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Get the Lead Out
KOLD News 13, April 28, 2011

Lucky 13th wild California condor chick hatches in Northern Arizona
By Leasa Conze

TUCSON, AZ - A 13th wild California condor chick has hatched at a a new nesting site near the Vermilion Cliffs National Monument, northeast of the Grand Canyon.

Biologists began monitoring the site several months ago when they saw the parents courting and then nesting.

The biologists spotted the Jeff February 24 and found the hatchling April 22.  It's now about a week old.

"Each wild hatchling gives us confidence that condors are well on their way to recovery, " says Chris Parish, condor project director for The Peregrine Fund in Arizona.

This is the 13th chick hatched in the wild since condors were first released in Arizona in 1996.  Nine remain a part of the wild population.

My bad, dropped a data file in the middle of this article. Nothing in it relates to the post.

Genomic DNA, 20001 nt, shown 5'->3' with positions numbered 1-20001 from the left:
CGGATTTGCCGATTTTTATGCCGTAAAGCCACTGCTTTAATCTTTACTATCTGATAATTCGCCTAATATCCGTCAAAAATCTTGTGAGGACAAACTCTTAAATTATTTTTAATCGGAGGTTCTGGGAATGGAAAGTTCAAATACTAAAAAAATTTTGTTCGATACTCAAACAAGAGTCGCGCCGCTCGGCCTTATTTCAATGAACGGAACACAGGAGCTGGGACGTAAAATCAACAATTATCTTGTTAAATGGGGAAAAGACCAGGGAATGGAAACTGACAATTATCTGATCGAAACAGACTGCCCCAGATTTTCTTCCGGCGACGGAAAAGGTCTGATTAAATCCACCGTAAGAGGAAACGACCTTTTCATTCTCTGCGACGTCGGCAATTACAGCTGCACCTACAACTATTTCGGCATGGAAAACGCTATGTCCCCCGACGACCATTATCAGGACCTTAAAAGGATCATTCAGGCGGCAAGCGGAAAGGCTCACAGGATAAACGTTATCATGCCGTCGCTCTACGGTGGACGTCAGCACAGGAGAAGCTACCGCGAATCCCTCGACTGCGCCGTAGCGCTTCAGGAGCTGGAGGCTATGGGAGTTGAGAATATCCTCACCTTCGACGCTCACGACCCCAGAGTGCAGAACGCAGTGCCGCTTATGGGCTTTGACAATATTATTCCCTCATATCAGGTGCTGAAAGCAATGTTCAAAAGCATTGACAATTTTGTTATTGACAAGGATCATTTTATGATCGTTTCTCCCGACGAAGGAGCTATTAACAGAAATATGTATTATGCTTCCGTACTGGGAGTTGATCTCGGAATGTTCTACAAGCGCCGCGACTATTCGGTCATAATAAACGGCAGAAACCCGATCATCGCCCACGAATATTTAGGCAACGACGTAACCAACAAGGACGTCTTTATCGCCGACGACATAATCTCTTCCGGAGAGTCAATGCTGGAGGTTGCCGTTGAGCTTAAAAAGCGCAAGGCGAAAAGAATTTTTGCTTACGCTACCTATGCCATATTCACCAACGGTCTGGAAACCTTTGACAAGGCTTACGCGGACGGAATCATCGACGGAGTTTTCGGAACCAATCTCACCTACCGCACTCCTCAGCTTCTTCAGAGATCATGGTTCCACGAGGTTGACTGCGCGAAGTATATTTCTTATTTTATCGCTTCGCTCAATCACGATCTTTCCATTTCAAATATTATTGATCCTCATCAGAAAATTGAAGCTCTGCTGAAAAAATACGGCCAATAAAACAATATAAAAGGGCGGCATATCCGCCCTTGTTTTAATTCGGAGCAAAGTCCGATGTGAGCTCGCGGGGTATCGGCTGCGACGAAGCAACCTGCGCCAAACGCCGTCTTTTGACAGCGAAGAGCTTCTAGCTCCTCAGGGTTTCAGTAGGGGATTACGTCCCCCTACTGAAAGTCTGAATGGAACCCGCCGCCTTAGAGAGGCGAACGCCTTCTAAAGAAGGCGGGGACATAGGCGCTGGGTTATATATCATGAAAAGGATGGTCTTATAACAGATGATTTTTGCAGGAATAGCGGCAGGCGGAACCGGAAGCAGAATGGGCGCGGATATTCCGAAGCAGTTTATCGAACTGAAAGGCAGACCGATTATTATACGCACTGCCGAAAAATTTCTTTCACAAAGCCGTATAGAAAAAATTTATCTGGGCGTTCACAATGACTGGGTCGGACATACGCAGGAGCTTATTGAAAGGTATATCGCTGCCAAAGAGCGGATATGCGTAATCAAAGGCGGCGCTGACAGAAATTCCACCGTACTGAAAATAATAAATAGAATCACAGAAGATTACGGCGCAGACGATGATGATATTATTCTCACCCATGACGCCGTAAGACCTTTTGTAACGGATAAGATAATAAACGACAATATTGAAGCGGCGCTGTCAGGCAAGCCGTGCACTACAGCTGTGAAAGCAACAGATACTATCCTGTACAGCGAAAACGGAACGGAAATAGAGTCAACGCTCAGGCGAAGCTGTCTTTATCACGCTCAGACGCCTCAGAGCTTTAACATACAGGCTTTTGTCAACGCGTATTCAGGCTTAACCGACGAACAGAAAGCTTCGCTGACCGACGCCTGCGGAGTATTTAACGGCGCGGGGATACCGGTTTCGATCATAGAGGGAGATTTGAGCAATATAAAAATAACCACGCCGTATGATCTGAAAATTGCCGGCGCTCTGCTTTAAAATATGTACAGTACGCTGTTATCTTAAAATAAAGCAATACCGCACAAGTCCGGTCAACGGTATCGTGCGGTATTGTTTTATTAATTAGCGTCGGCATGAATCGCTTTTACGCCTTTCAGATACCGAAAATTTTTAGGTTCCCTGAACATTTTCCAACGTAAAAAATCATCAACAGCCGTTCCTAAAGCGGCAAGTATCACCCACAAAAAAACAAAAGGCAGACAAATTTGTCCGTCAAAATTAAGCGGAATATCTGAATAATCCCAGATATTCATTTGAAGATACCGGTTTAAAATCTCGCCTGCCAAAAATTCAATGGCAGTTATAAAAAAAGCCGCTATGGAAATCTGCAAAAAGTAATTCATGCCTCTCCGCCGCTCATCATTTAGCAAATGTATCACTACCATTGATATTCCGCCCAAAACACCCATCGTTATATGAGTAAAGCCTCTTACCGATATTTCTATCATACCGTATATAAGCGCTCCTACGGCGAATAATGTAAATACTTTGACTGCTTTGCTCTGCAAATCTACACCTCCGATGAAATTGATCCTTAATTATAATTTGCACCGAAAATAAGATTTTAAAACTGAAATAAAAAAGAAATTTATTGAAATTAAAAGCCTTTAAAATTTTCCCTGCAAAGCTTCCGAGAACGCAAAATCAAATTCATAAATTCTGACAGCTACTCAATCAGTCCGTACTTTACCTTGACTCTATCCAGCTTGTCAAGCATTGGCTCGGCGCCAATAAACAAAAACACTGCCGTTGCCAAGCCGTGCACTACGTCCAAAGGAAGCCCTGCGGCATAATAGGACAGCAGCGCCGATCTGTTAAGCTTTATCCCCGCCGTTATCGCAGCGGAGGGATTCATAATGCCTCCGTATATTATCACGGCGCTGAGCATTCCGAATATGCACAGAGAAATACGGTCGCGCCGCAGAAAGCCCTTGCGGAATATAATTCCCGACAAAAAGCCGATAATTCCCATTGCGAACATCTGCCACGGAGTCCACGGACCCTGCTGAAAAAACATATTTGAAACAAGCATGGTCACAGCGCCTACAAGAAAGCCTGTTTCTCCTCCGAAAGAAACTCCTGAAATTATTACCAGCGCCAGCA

The new chick is expected to take its first flight and join the rest of the wild flock in about 6 months.  It will remain dependent on its parents for about 18 months.

The chick appears to have three parents, one female and two males that shared the incubation duties and are now feeding it.

Biologists say having three adults in courtship behavior is not particularly unusual but they say this is the first time a trio has produced a chick in the history of the recovery program.

With this new chick, there are now 375 California condors in the world. 194 of them are in the wild, 74 of which are in the Arizona-Utah population.

"The greatest obstacle to a self-sustaining population of California condors continues to be lead poisoning, the leading cause of death," Parish says.

Photo © Paul S. Hamilton